Terracotta Exteriors: Strong & Sustainable Option
November 28, 2015 at 07:44 PM
It’s hardly a surprise that from the earth must come one of the strongest, climate friendly, sustainable, timeless and long lasting building material solutions. For, what better than the earth itself to sustain life on it? ‘Terracotta’, a word of Italian origin meaning ‘baked earth’, is the term used globally today to describe items made out of baked clay, also known as ‘ceramics’ according to degree of baking and finishing. Having originated in China around six thousand years ago, this time transcending material is used in the building industry as tiles, panels and other elements, with the first roofing tiles having been made by the Chinese in 2700 B.C. Given its qualities of heat and climate resistance, strength, longevity, eco-sustainability and ease of manufacturing, terracotta is not only a popular choice even today, but is poised to be a material of the future. Manufacturers of terracotta tiles, panels and other building applications are innovating and producing a mind boggling range, out of which we look at some exterior applications here.
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Exterior Wall Panels in Large and Medium formats
While terracotta tiles for cladding on walls, referred to as small format, have always been around, the recent development has been in the area of wall cladding panels of terracotta in large and medium formats. Terracotta, being resistant to heat absorption, strong, durable and aesthetically appealing, lends itself beautifully to exterior wall cladding. With highly competent research and innovation invested in the field, led by world renowned brands like NBK’s Terrart, Terraclad and ArGeTon and followed by local ones, this has also become a technologically sophisticated option.
Manufactured to project specifications, terracotta panels in medium sizes are available in a variety of textures, finishes and colours (cover pic, image 2,4). These are extremely popular choices while renovating and reconstructing facades, with innovative new techniques available for quick and hassle-free installation.
The large format panels (cover pic & image 2, 4), manufactured only to project specifications, are even more visually impactful (image 1, 5) and ideally suited to commercial and institutional projects where high visual impact is of prime importance or in cases where the wind or structural load supports this format.
Another option available is of precast panels, i.e. terracotta panels made to fit into a precast concrete framework, resulting in a precast façade. Image 3 shows Mario Botta’s building with intrinsically ventilated Terracotta cladding.
Exterior Wall Panels as Shingles and Baguettes
Small format panels are also available in a variety of forms like tiles, shingles and baguettes. Tiles are produced in standard shapes and sizes by most manufacturers, specific shapes and sizes are also manufactured to project specifications. Shingles are made to order by some manufacturers to create certain textural effects on the wall surface, like the ones by NBK’s Terrart (image 5) which are installed by overlapping the horizontal joints to create a clapboard effect. Baguettes (image 6,7,8), also manufactured by NBK and others to project specifications, are basically ceramic pipes which are circular, oblong or rectangular in a range of imaginative colours and finishes. These are easy to install with a rear fixing system and additional inserts if required, ideal for open facades, balconies or window areas due to their sun shading ability.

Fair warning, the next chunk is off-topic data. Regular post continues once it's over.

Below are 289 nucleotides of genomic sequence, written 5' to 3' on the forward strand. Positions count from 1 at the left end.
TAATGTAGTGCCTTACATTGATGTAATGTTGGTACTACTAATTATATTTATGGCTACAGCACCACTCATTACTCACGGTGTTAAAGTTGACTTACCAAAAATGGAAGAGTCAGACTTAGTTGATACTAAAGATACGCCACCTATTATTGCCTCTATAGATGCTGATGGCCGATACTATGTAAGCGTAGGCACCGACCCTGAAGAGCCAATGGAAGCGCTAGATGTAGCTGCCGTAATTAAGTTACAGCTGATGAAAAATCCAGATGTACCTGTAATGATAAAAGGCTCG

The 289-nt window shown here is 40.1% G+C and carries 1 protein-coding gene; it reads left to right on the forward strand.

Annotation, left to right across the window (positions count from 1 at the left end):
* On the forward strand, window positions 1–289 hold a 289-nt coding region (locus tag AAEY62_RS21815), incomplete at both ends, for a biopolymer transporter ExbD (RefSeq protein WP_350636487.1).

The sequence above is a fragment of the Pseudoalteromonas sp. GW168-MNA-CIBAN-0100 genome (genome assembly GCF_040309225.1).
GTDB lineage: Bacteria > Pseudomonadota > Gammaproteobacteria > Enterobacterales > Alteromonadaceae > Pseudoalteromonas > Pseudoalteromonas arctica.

All, or at least most, terracotta curtain walls have a system of natural ventilation integrated into the tile and installation design (image 9,10), consequently making them energy efficient, sustainable and eco-friendly. Terracotta façade manufacturers also produce some specific vents for artificial ventilation systems. An airbrick (image 11) being the most common one, it can be integrated into the terracotta façade and attached to the vent pipe from the rear/ inner side. An alternative cowl-and-louvres (image 12) system is also available with similar installation details.
Terracotta curtain walls make excellent rain screens, and are often installed expressly as such (image 13). In the rain screen system, the rainwater gets drained out of the installation system behind vertical joints, but does not enter the cavity. Instead, it gets diverted to the exterior surface due to the overlapping installation.
The business of using terracotta in construction started with roof tiles, as mentioned in the introduction, with the best example being the ubiquitous 'Mangalore tiles' used inIndia since ages. Terracotta takes a long time to absorb heat, and the installation design allows for internal hot air to escape keeping the interiors cool. Other than being an easily renewable material, terracotta roof tiles are affordable, strong, durable and easy to install and replace in parts. They lend themselves aesthetically to a range of applications.
Photovoltaic Roof Tiles
As terracotta evolves into a new age material, it is being integrated with consummate applications. The best example of this is the integration of photovoltaic panels into ceramic roof tiles. These solar panelled tiles (image 14,15) can also be availed in many variants of shape, size and application area, i.e. PV panels can be laid over a part of the roof or the entire roof as required.
Photography :Internet Resources